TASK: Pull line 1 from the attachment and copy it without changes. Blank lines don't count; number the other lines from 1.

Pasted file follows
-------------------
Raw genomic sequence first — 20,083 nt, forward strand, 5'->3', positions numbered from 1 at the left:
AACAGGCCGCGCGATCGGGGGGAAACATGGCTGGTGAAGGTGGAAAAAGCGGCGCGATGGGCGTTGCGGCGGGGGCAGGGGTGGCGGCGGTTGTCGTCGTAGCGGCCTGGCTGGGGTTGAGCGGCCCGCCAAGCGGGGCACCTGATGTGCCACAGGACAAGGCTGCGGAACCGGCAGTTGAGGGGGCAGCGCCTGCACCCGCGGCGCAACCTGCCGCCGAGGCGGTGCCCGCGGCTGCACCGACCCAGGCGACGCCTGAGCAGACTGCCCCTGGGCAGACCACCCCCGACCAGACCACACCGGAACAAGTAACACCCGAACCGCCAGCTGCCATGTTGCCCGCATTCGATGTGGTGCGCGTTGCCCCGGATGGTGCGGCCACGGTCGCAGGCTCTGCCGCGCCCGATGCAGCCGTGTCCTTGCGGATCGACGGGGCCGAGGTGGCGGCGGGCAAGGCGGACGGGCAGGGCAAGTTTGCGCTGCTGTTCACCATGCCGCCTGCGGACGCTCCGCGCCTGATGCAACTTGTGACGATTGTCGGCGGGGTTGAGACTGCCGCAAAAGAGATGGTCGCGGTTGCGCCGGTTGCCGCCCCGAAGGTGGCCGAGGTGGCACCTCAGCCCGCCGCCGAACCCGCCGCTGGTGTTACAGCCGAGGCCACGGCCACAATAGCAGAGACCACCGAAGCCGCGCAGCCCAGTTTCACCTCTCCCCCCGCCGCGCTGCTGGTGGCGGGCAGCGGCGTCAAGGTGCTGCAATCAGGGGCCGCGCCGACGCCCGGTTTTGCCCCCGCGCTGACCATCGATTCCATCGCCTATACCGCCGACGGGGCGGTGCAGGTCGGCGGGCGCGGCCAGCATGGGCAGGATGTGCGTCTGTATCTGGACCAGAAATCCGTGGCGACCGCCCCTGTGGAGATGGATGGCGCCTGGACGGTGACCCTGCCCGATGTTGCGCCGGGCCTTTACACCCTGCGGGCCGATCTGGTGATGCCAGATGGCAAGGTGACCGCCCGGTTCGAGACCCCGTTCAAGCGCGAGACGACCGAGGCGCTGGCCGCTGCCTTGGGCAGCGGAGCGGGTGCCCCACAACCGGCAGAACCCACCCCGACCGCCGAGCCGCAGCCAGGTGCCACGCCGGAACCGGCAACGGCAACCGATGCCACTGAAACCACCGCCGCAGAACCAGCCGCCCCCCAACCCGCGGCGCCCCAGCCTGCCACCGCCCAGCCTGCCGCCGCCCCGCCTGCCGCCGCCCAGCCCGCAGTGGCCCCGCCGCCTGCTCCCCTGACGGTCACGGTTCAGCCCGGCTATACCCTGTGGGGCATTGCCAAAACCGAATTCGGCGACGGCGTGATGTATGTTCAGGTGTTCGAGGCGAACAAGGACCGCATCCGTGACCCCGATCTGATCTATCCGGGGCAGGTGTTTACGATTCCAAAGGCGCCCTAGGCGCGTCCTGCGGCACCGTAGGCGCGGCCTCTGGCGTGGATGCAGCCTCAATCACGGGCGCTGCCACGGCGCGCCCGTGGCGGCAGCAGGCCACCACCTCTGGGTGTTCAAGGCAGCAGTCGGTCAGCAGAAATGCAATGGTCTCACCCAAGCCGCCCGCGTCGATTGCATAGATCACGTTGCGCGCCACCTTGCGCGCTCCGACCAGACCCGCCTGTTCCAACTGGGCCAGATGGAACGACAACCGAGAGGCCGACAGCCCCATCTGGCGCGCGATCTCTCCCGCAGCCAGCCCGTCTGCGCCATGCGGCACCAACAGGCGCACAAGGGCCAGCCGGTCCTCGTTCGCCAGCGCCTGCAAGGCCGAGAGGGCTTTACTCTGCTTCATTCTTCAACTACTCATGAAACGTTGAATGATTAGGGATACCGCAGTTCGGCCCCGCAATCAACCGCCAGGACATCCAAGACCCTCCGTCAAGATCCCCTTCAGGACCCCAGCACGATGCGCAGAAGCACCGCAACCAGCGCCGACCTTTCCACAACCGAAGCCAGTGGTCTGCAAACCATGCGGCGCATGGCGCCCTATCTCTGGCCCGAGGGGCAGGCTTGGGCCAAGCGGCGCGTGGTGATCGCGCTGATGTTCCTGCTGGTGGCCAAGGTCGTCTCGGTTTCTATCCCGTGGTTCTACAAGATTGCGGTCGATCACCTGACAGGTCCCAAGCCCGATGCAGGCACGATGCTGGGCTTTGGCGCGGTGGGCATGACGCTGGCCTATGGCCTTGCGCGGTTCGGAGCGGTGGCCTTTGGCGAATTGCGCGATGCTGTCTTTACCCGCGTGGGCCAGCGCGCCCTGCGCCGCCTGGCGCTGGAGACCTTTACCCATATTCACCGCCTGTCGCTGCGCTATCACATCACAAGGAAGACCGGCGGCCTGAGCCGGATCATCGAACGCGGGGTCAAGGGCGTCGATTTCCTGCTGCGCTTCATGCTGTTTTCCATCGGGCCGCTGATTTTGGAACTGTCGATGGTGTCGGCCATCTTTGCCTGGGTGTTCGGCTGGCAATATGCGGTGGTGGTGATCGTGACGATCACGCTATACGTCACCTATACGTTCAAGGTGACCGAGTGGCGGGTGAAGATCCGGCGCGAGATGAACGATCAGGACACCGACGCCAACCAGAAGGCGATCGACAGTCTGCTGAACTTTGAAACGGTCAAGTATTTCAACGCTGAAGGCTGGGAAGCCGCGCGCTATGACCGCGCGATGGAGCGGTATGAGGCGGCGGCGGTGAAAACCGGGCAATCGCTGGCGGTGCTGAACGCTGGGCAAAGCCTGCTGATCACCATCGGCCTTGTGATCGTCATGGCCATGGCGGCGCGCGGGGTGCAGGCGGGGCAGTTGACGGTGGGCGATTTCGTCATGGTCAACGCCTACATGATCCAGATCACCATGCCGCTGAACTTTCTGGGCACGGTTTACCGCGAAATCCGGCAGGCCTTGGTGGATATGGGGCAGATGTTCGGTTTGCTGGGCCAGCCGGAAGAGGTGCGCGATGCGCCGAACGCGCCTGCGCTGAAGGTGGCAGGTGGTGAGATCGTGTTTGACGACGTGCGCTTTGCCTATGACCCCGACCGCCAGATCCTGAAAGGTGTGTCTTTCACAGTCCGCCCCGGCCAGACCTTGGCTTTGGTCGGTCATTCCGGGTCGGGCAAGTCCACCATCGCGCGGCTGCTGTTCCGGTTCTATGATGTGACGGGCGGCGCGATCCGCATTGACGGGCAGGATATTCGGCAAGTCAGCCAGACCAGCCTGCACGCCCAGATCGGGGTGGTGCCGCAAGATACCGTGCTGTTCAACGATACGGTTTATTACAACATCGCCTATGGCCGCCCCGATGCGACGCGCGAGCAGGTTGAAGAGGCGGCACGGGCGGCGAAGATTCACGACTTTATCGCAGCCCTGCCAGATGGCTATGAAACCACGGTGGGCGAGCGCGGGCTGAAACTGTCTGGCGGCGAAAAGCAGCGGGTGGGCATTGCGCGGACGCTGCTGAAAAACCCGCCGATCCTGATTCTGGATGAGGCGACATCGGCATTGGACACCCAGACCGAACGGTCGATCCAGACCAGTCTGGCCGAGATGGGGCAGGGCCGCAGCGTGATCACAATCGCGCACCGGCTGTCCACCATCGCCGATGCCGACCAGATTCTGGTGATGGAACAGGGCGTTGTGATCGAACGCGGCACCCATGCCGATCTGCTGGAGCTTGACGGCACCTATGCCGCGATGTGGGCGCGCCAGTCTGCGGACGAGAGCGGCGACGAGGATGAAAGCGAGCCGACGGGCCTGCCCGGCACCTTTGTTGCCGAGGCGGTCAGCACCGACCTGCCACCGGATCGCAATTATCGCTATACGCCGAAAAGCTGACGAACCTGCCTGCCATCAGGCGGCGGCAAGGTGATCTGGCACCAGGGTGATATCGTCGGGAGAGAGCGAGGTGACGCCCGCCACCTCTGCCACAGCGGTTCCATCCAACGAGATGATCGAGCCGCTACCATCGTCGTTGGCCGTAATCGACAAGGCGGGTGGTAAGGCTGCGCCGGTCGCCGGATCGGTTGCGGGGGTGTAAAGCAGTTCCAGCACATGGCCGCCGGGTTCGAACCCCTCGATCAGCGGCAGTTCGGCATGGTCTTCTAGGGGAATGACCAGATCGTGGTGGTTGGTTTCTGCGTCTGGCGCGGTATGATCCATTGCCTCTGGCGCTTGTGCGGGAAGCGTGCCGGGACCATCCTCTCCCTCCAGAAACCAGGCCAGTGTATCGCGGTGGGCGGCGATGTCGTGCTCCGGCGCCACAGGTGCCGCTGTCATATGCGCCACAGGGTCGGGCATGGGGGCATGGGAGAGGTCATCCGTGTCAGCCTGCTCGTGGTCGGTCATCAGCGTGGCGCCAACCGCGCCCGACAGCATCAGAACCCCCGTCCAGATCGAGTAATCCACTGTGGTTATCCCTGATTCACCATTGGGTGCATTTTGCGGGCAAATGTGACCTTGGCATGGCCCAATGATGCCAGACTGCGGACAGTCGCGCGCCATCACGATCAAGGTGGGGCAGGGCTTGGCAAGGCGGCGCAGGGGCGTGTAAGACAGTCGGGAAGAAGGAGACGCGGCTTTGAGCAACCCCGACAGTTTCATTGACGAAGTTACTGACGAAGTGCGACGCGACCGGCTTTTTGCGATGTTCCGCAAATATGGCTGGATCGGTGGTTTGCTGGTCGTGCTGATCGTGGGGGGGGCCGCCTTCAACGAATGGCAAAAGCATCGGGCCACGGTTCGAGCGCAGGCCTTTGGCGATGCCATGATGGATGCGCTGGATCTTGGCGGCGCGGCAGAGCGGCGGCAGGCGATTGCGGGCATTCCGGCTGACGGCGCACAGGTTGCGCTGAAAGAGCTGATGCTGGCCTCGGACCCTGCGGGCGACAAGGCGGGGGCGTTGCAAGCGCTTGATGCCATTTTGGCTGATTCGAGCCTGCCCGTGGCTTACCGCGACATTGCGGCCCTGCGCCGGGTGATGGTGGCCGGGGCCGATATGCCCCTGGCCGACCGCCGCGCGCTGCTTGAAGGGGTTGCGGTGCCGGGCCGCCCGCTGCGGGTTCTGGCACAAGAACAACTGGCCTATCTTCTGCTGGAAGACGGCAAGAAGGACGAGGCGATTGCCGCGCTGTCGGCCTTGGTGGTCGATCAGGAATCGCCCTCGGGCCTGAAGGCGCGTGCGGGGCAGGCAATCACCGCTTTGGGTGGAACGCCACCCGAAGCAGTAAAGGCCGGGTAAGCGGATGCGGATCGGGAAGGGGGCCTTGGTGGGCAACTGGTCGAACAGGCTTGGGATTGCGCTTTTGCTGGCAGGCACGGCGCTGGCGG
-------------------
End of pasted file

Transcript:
Raw genomic sequence first — 20,083 nt, forward strand, 5'->3', positions numbered from 1 at the left: